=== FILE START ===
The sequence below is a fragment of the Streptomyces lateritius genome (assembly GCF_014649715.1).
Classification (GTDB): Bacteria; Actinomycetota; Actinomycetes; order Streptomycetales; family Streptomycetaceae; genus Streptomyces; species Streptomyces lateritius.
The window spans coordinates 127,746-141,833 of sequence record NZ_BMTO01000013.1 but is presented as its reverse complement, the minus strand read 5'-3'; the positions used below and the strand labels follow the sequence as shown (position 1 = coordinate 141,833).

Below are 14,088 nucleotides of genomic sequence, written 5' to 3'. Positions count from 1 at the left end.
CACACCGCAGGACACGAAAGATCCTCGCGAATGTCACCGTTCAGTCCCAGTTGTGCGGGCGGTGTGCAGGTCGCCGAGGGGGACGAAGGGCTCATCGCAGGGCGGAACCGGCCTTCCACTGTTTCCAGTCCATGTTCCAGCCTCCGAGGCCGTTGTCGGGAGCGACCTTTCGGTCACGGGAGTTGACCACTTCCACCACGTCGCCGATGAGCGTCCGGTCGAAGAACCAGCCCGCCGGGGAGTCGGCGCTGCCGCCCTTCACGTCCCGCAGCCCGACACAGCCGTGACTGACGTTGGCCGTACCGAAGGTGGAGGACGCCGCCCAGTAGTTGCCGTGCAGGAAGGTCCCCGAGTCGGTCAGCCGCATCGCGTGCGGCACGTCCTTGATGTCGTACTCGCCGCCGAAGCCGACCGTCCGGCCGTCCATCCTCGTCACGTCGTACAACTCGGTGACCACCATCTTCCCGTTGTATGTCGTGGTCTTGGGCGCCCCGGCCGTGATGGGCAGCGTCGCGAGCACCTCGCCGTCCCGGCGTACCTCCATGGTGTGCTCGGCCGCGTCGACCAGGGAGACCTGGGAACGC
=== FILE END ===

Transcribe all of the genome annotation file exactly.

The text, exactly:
The sequence below is a fragment of the Streptomyces lateritius genome (assembly GCF_014649715.1).
Classification (GTDB): Bacteria; Actinomycetota; Actinomycetes; order Streptomycetales; family Streptomycetaceae; genus Streptomyces; species Streptomyces lateritius.
The window spans coordinates 127,746-141,833 of sequence record NZ_BMTO01000013.1 but is presented as its reverse complement, the minus strand read 5'-3'; the positions used below and the strand labels follow the sequence as shown (position 1 = coordinate 141,833).

Below are 14,088 nucleotides of genomic sequence, written 5' to 3'. Positions count from 1 at the left end.
CACACCGCAGGACACGAAAGATCCTCGCGAATGTCACCGTTCAGTCCCAGTTGTGCGGGCGGTGTGCAGGTCGCCGAGGGGGACGAAGGGCTCATCGCAGGGCGGAACCGGCCTTCCACTGTTTCCAGTCCATGTTCCAGCCTCCGAGGCCGTTGTCGGGAGCGACCTTTCGGTCACGGGAGTTGACCACTTCCACCACGTCGCCGATGAGCGTCCGGTCGAAGAACCAGCCCGCCGGGGAGTCGGCGCTGCCGCCCTTCACGTCCCGCAGCCCGACACAGCCGTGACTGACGTTGGCCGTACCGAAGGTGGAGGACGCCGCCCAGTAGTTGCCGTGCAGGAAGGTCCCCGAGTCGGTCAGCCGCATCGCGTGCGGCACGTCCTTGATGTCGTACTCGCCGCCGAAGCCGACCGTCCGGCCGTCCATCCTCGTCACGTCGTACAACTCGGTGACCACCATCTTCCCGTTGTATGTCGTGGTCTTGGGCGCCCCGGCCGTGATGGGCAGCGTCGCGAGCACCTCGCCGTCCCGGCGTACCTCCATGGTGTGCTCGGCCGCGTCGACCAGGGAGACCTGGGAACGC